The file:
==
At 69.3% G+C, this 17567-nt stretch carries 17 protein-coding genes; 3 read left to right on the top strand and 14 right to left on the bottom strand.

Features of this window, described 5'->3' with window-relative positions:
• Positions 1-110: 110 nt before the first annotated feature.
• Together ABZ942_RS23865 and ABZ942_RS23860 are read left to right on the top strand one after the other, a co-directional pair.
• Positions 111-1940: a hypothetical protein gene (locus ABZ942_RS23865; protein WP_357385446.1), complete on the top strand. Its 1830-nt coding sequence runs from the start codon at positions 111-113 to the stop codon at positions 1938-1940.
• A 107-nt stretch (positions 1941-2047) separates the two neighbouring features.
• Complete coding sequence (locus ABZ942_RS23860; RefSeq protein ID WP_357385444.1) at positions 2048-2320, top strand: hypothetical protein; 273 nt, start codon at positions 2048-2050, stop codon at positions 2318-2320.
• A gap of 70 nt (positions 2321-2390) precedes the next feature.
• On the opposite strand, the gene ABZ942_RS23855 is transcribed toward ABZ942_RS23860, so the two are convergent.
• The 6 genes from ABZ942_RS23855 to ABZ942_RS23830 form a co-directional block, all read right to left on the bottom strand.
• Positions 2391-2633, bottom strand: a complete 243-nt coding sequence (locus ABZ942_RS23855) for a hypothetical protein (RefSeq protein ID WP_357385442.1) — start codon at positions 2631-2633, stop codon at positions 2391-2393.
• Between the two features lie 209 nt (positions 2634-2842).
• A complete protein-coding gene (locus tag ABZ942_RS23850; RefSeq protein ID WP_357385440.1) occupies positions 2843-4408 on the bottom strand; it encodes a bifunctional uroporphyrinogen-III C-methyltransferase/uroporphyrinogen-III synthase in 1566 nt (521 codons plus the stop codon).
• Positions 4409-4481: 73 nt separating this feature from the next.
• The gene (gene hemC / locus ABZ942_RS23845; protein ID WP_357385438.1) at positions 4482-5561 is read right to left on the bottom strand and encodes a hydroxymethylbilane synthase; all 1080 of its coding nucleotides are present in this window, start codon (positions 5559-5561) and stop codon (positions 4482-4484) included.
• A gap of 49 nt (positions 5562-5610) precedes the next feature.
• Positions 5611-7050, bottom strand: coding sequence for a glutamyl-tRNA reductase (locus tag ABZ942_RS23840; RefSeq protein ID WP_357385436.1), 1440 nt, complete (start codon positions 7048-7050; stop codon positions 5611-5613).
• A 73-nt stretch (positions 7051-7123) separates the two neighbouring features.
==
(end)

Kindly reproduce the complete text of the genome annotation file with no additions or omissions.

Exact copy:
At 69.3% G+C, this 17567-nt stretch carries 17 protein-coding genes; 3 read left to right on the top strand and 14 right to left on the bottom strand.

Features of this window, described 5'->3' with window-relative positions:
• Positions 1-110: 110 nt before the first annotated feature.
• Together ABZ942_RS23865 and ABZ942_RS23860 are read left to right on the top strand one after the other, a co-directional pair.
• Positions 111-1940: a hypothetical protein gene (locus ABZ942_RS23865; protein WP_357385446.1), complete on the top strand. Its 1830-nt coding sequence runs from the start codon at positions 111-113 to the stop codon at positions 1938-1940.
• A 107-nt stretch (positions 1941-2047) separates the two neighbouring features.
• Complete coding sequence (locus ABZ942_RS23860; RefSeq protein ID WP_357385444.1) at positions 2048-2320, top strand: hypothetical protein; 273 nt, start codon at positions 2048-2050, stop codon at positions 2318-2320.
• A gap of 70 nt (positions 2321-2390) precedes the next feature.
• On the opposite strand, the gene ABZ942_RS23855 is transcribed toward ABZ942_RS23860, so the two are convergent.
• The 6 genes from ABZ942_RS23855 to ABZ942_RS23830 form a co-directional block, all read right to left on the bottom strand.
• Positions 2391-2633, bottom strand: a complete 243-nt coding sequence (locus ABZ942_RS23855) for a hypothetical protein (RefSeq protein ID WP_357385442.1) — start codon at positions 2631-2633, stop codon at positions 2391-2393.
• Between the two features lie 209 nt (positions 2634-2842).
• A complete protein-coding gene (locus tag ABZ942_RS23850; RefSeq protein ID WP_357385440.1) occupies positions 2843-4408 on the bottom strand; it encodes a bifunctional uroporphyrinogen-III C-methyltransferase/uroporphyrinogen-III synthase in 1566 nt (521 codons plus the stop codon).
• Positions 4409-4481: 73 nt separating this feature from the next.
• The gene (gene hemC / locus ABZ942_RS23845; protein ID WP_357385438.1) at positions 4482-5561 is read right to left on the bottom strand and encodes a hydroxymethylbilane synthase; all 1080 of its coding nucleotides are present in this window, start codon (positions 5559-5561) and stop codon (positions 4482-4484) included.
• A gap of 49 nt (positions 5562-5610) precedes the next feature.
• Positions 5611-7050, bottom strand: coding sequence for a glutamyl-tRNA reductase (locus tag ABZ942_RS23840; RefSeq protein ID WP_357385436.1), 1440 nt, complete (start codon positions 7048-7050; stop codon positions 5611-5613).
• A 73-nt stretch (positions 7051-7123) separates the two neighbouring features.